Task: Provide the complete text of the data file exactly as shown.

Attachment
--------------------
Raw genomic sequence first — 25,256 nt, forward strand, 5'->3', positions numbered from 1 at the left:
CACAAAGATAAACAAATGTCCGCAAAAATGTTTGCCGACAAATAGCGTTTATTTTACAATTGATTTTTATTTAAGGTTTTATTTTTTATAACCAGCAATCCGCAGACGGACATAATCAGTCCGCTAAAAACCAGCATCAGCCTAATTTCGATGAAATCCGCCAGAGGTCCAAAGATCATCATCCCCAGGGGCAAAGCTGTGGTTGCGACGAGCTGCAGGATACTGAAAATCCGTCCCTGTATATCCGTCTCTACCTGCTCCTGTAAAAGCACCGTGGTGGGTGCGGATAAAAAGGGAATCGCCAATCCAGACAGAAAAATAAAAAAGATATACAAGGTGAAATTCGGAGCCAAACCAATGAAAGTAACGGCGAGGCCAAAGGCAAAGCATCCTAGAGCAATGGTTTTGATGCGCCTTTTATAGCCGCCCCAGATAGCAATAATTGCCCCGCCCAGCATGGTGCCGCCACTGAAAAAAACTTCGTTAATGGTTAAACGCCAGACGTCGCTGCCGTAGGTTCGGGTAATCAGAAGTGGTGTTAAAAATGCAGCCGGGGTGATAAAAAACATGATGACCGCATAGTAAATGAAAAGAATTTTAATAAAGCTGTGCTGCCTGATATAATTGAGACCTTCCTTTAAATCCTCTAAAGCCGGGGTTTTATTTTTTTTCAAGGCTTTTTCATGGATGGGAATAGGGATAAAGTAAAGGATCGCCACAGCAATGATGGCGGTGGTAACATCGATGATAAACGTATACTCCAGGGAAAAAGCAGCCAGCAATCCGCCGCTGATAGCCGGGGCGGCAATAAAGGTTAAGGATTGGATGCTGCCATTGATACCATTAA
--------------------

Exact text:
Raw genomic sequence first — 25,256 nt, forward strand, 5'->3', positions numbered from 1 at the left:
CACAAAGATAAACAAATGTCCGCAAAAATGTTTGCCGACAAATAGCGTTTATTTTACAATTGATTTTTATTTAAGGTTTTATTTTTTATAACCAGCAATCCGCAGACGGACATAATCAGTCCGCTAAAAACCAGCATCAGCCTAATTTCGATGAAATCCGCCAGAGGTCCAAAGATCATCATCCCCAGGGGCAAAGCTGTGGTTGCGACGAGCTGCAGGATACTGAAAATCCGTCCCTGTATATCCGTCTCTACCTGCTCCTGTAAAAGCACCGTGGTGGGTGCGGATAAAAAGGGAATCGCCAATCCAGACAGAAAAATAAAAAAGATATACAAGGTGAAATTCGGAGCCAAACCAATGAAAGTAACGGCGAGGCCAAAGGCAAAGCATCCTAGAGCAATGGTTTTGATGCGCCTTTTATAGCCGCCCCAGATAGCAATAATTGCCCCGCCCAGCATGGTGCCGCCACTGAAAAAAACTTCGTTAATGGTTAAACGCCAGACGTCGCTGCCGTAGGTTCGGGTAATCAGAAGTGGTGTTAAAAATGCAGCCGGGGTGATAAAAAACATGATGACCGCATAGTAAATGAAAAGAATTTTAATAAAGCTGTGCTGCCTGATATAATTGAGACCTTCCTTTAAATCCTCTAAAGCCGGGGTTTTATTTTTTTTCAAGGCTTTTTCATGGATGGGAATAGGGATAAAGTAAAGGATCGCCACAGCAATGATGGCGGTGGTAACATCGATGATAAACGTATACTCCAGGGAAAAAGCAGCCAGCAATCCGCCGCTGATAGCCGGGGCGGCAATAAAGGTTAAGGATTGGATGCTGCCATTGATACCATTAA